Document Type

Journal Article

Department/Unit

Department of Music

Language

English

Abstract

This article juxtaposes the iconic performances at the Wagah (Pakistani-Indian) border with a genealogical analysis of "'motherland'" symbolism in Indian cultural nationalism in order to illuminate the relationship between gender and national ideology. Drawing from archival research and ethnographic experience, I follow the development of India's national song, "Vande Mataram," exploring its evolution and impact through the independence movement into the modern-day Hindu golden age. Drawing from postcolonial theory, feminist perspectives, literary analysis, and critiques of nationalism, I examine the tensions between tradition and modernity in Indian culture, looking at the power structures that subordinate gender to nationalist ideologies.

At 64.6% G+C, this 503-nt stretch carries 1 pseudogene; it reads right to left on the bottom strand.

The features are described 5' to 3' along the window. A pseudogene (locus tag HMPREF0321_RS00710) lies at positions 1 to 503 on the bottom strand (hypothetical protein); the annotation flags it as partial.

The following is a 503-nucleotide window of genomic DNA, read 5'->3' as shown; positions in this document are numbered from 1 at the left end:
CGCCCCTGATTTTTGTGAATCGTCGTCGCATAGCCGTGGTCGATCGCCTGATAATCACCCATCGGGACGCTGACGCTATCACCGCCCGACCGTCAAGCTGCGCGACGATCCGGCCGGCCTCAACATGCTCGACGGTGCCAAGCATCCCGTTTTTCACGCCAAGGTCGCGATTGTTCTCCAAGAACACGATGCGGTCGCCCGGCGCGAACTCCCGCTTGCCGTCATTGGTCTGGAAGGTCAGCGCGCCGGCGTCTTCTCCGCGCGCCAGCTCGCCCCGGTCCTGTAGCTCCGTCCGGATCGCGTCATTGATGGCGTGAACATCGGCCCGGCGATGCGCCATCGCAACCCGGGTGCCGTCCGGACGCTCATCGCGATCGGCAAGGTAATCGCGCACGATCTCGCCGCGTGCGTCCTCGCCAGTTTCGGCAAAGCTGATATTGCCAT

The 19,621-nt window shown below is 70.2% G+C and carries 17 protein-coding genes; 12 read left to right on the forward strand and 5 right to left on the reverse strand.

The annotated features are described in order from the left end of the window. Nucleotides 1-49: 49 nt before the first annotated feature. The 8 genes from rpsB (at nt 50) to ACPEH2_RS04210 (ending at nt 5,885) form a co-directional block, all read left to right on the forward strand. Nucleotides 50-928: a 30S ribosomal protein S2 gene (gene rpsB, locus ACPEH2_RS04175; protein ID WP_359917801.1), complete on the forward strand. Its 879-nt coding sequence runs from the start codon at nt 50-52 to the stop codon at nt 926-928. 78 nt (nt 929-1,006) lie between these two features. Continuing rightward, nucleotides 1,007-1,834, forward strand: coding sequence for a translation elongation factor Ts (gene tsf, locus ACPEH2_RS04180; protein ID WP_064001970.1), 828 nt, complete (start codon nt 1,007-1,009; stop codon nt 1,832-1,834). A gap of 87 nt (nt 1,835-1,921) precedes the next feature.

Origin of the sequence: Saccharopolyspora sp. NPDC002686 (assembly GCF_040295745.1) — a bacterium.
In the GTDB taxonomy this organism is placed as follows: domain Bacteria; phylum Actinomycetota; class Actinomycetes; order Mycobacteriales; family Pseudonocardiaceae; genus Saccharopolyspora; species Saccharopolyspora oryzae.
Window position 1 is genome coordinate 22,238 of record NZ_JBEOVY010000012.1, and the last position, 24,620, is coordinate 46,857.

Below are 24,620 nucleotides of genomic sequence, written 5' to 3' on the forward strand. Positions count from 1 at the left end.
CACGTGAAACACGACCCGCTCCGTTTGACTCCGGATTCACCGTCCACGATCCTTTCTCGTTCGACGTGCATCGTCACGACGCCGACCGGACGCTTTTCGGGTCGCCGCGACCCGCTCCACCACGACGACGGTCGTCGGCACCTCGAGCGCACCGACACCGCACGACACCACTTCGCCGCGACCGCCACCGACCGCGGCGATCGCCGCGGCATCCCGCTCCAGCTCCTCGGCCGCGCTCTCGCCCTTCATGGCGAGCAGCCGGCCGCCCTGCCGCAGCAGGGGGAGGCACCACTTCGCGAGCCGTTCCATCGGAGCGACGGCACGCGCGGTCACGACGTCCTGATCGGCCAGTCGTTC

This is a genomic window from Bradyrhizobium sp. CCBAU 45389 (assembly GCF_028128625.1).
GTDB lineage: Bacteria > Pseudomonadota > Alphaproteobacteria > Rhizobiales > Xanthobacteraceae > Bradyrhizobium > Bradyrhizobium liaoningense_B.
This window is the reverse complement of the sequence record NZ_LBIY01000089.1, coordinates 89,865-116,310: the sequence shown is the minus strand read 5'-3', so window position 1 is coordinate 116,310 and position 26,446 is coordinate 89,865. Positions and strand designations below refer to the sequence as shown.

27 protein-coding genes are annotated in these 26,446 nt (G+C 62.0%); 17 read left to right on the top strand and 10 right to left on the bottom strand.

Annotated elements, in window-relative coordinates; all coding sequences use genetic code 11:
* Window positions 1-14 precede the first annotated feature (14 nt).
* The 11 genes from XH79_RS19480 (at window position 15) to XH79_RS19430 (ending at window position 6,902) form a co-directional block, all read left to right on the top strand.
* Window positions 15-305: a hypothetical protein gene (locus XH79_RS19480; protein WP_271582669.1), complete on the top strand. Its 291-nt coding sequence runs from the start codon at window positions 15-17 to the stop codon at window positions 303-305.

Publication Date

Summer 2017

Source Publication Title

Asian Music

Volume

48

Issue

2

Start Page

90

End Page

110

Publisher

University of Texas Press

Peer Reviewed

1

Copyright

This is a pre-copyedited version of an article accepted for publication in Asian Music following peer review. The definitive publisher-authenticated version is available through the University of Texas Press.

DOI

10.1353/amu.2017.0019

Link to Publisher's Edition

http://dx.doi.org/10.1353/amu.2017.0019

ISSN (print)

00449202

Available for download on Tuesday, January 01, 2019

Included in

Music Commons

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